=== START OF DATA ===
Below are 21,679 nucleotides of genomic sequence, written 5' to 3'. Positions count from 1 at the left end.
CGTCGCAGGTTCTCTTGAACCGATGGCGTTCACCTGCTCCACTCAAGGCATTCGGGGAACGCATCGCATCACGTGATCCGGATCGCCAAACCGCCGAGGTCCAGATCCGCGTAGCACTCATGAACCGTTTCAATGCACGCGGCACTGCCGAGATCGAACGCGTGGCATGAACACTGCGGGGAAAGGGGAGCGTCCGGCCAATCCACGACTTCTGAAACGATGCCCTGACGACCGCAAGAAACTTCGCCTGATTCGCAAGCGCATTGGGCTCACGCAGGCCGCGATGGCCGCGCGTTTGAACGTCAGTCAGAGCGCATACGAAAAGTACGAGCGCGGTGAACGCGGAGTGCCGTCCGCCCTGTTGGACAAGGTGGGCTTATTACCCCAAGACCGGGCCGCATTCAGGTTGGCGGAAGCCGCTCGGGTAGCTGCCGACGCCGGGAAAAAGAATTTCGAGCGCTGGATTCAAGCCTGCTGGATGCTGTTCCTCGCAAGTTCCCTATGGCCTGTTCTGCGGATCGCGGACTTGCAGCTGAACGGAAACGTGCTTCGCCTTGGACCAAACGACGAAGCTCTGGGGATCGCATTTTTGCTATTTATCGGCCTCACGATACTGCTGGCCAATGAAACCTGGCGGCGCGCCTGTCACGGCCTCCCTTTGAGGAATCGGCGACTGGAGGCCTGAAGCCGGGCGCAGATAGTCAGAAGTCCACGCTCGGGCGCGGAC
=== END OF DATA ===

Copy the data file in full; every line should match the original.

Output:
Below are 21,679 nucleotides of genomic sequence, written 5' to 3'. Positions count from 1 at the left end.
CGTCGCAGGTTCTCTTGAACCGATGGCGTTCACCTGCTCCACTCAAGGCATTCGGGGAACGCATCGCATCACGTGATCCGGATCGCCAAACCGCCGAGGTCCAGATCCGCGTAGCACTCATGAACCGTTTCAATGCACGCGGCACTGCCGAGATCGAACGCGTGGCATGAACACTGCGGGGAAAGGGGAGCGTCCGGCCAATCCACGACTTCTGAAACGATGCCCTGACGACCGCAAGAAACTTCGCCTGATTCGCAAGCGCATTGGGCTCACGCAGGCCGCGATGGCCGCGCGTTTGAACGTCAGTCAGAGCGCATACGAAAAGTACGAGCGCGGTGAACGCGGAGTGCCGTCCGCCCTGTTGGACAAGGTGGGCTTATTACCCCAAGACCGGGCCGCATTCAGGTTGGCGGAAGCCGCTCGGGTAGCTGCCGACGCCGGGAAAAAGAATTTCGAGCGCTGGATTCAAGCCTGCTGGATGCTGTTCCTCGCAAGTTCCCTATGGCCTGTTCTGCGGATCGCGGACTTGCAGCTGAACGGAAACGTGCTTCGCCTTGGACCAAACGACGAAGCTCTGGGGATCGCATTTTTGCTATTTATCGGCCTCACGATACTGCTGGCCAATGAAACCTGGCGGCGCGCCTGTCACGGCCTCCCTTTGAGGAATCGGCGACTGGAGGCCTGAAGCCGGGCGCAGATAGTCAGAAGTCCACGCTCGGGCGCGGAC